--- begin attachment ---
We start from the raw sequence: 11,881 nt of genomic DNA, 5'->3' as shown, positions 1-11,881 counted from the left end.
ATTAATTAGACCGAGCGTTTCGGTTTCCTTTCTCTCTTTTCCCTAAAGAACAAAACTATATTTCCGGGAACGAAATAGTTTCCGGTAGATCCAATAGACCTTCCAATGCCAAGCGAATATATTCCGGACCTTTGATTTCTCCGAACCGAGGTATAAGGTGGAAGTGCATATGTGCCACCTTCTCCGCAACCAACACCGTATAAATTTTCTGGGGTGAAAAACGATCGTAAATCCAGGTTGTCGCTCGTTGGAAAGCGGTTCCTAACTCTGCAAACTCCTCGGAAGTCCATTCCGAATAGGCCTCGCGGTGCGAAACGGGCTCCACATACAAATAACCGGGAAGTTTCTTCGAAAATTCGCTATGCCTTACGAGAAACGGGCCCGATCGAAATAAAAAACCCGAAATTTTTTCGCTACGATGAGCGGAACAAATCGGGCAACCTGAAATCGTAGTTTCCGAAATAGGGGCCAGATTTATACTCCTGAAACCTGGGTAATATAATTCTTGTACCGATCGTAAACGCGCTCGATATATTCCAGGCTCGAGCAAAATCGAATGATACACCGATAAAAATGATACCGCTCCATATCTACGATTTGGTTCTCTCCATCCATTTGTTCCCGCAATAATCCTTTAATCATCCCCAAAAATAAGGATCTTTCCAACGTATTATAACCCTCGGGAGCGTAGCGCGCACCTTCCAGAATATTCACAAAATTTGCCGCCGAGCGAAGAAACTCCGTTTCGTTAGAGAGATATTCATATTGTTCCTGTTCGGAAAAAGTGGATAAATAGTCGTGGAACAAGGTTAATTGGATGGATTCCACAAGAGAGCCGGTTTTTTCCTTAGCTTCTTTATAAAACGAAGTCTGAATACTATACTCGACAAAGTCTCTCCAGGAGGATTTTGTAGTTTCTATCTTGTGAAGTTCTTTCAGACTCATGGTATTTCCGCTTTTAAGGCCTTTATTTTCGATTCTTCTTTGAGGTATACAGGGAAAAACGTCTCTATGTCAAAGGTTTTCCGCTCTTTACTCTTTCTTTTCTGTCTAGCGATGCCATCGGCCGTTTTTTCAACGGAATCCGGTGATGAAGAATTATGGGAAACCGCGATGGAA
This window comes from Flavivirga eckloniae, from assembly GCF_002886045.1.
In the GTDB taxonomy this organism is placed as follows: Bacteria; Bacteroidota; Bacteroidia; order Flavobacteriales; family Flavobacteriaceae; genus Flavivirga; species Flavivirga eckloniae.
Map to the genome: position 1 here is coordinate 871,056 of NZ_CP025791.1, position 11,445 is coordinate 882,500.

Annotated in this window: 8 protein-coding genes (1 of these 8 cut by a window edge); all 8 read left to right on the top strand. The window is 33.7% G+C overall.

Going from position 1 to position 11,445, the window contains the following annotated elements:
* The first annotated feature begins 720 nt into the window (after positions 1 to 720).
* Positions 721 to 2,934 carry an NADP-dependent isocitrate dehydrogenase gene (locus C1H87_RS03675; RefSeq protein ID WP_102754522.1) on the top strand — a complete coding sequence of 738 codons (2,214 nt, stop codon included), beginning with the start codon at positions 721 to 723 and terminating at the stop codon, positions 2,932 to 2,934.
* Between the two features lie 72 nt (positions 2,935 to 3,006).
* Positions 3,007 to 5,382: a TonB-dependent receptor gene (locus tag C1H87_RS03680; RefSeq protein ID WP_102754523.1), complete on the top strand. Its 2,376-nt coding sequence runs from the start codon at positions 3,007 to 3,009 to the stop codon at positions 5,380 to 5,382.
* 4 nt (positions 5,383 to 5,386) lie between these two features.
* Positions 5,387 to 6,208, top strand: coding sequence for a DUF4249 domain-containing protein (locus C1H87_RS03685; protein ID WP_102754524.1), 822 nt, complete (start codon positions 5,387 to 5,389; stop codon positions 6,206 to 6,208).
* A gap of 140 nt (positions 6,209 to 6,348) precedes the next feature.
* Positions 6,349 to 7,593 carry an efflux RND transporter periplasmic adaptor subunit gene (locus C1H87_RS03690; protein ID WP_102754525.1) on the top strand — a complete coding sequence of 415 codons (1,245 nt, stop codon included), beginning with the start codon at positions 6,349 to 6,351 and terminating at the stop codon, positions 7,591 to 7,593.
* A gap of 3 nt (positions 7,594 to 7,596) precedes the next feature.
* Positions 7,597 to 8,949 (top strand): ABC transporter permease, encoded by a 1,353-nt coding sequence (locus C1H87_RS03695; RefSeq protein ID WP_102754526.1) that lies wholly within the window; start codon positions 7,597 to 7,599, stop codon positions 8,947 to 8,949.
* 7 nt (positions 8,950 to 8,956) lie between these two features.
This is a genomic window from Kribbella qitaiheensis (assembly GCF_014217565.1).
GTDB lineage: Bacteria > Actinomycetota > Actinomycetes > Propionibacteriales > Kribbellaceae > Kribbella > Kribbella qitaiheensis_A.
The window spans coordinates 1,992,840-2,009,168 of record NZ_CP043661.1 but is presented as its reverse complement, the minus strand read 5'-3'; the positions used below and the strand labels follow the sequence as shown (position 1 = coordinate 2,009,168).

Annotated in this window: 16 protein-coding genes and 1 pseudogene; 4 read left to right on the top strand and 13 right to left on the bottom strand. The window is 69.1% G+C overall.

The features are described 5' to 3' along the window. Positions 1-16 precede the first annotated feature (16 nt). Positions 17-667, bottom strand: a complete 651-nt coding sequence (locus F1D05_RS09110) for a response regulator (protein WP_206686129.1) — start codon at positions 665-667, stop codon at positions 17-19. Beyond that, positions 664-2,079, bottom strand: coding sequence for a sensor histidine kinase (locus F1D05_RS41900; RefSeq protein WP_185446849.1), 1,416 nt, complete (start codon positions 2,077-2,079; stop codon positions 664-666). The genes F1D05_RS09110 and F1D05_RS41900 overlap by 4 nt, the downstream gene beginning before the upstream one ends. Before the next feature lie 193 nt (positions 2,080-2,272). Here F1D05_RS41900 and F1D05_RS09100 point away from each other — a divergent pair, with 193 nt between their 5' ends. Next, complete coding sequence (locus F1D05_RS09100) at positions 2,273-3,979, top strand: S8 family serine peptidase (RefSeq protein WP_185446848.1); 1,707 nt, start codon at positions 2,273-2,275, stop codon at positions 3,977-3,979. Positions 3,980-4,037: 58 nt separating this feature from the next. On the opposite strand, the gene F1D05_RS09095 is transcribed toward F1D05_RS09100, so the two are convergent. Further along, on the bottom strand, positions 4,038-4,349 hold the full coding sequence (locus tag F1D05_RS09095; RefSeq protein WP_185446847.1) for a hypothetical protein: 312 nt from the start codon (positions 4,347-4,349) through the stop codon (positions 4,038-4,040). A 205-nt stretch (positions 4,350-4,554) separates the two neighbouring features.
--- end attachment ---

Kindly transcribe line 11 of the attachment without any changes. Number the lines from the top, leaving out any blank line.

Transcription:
* Positions 3,007 to 5,382: a TonB-dependent receptor gene (locus tag C1H87_RS03680; RefSeq protein ID WP_102754523.1), complete on the top strand. Its 2,376-nt coding sequence runs from the start codon at positions 3,007 to 3,009 to the stop codon at positions 5,380 to 5,382.